Globalizers frame their arguments in terms of human rights in order to avoid discussing their indefensibly selfish and self- interested economic ambitions. Human rights are not a factor on the globalization, free market, free trade agenda though it should be. The CEOs investing in China are wheeling-and dealing with government officials. What they all want is a free market to make money, not a free society or a real democracy. With political freedom comes free speech, a demand for labor unions, worker rights, and environmental protection. Most CEOs oppose these demands at home. Why should we think they'd promote them in China?
The so-called debate about free trade and globalization is a shuck. The large TV networks are owned by multinational corporations that have a vested interest in unfettered globalization. The media describes the opposition as tree- hugging, luddite, granola-heads plus the AFL-CIO, which is described as being concerned with maintaining its membership base. (As if the corporations promoting globalization are not concerned with their bottom-line, but have only the good of humanity in mind). What the media doesn't tell us is that most European countries oppose giving China favored-nation trading status. Europe also favors strong international environmental and labor regulations, something that proponents of free trade in the United States (rhetoric aside) determinedly oppose.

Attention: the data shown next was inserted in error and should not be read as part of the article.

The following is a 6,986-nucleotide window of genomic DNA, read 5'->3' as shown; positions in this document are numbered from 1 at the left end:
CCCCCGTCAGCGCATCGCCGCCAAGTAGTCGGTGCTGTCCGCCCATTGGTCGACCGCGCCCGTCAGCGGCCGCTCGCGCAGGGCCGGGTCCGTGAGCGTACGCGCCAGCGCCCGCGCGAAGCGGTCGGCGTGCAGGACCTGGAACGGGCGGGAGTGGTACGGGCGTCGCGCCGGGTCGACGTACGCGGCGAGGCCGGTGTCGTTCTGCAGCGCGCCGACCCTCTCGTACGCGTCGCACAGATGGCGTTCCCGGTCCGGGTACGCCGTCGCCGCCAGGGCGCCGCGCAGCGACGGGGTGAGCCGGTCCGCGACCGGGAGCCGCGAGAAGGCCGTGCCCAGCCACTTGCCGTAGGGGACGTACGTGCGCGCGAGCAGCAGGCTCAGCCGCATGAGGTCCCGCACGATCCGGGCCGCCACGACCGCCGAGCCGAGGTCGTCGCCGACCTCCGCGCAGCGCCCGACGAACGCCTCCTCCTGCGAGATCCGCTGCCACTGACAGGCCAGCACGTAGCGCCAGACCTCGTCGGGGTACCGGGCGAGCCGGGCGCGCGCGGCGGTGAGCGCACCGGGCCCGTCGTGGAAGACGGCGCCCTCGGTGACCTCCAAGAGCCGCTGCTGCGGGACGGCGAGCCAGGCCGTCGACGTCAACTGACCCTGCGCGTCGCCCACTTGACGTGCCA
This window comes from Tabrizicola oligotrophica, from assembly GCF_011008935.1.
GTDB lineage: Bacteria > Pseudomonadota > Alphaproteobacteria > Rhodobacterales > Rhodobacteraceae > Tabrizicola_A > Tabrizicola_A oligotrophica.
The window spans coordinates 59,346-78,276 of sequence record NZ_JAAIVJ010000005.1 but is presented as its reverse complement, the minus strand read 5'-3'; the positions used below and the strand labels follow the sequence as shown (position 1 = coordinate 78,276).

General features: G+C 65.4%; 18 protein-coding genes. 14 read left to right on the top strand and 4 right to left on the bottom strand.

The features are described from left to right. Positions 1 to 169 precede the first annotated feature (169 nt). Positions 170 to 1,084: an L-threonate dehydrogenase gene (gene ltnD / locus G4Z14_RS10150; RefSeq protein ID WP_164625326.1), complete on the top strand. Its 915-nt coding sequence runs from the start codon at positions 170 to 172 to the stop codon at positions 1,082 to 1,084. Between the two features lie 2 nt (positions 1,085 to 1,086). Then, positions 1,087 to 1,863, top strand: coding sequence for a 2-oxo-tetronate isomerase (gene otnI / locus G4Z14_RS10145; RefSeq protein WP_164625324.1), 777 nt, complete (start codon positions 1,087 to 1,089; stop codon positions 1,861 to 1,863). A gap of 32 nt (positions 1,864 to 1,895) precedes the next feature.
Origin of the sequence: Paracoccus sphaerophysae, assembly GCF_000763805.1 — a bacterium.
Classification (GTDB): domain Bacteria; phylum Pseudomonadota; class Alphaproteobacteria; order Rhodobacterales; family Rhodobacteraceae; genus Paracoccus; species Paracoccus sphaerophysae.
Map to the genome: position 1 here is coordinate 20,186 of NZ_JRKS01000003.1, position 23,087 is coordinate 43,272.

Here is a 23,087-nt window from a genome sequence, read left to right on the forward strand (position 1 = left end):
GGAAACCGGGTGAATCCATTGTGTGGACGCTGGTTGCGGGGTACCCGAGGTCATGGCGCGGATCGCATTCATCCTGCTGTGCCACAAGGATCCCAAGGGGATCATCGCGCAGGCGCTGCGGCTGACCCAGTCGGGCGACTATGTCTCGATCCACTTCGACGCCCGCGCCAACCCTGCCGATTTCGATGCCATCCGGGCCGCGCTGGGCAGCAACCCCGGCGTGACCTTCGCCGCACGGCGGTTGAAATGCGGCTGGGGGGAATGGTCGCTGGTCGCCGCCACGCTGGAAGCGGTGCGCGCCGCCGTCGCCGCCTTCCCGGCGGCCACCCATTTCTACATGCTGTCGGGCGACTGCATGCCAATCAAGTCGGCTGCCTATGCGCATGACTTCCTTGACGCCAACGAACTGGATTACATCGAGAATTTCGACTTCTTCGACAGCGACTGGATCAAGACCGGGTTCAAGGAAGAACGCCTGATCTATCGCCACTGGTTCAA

The AFL-CIO does not oppose free trade, as pundits tell us. "We all recognize that globalization is here," AFL-CIO President John Sweeney has said (See www.aflcio.org). The question he raises is who is going to set the international rules for globalization. "We want to have workers at the table when trade deals are negotiated," Sweeney has said. "You're not going to see these deals being done behind closed doors." The rules of international trade should safeguard environmental protection, the right of workers to join unions, and basic human rights, he has said.
The China issue is symbolic of a much larger issue that, along with ethnic, racial, religious and tribal hatreds, will define the politics of the current century. The issue is not globalization which, like computer technology, is here to stay. Rather it's about joining economics with political democracy: who sets the rules of the international economy. Both here and abroad the majority of people have no say in the new economy. The Globalizers in America -- Democrats and Republicans alike -- want to turn power over to a few huge multinational corporations. These corporations are quite content dealing with foreign governments that are corrupt and nondemocratic.
Fair trade is an issue that trade unionists, environmentalists, human rights activists, consumers, and ordinary citizens who care about their hometowns should rally around. Globalization is a big concept, but it affects local communities. I have only the vaguest notion of what a global economy based on principles of fair trade would look like, but I know that what the jack-boot globalizers are pushing for is destructive to people and community.
Marty Jezer is a free-lance writer from Brattleboro, Vermont and author of the biography, Abbie Hoffman: American Rebel. He welcomes comments at firstname.lastname@example.org.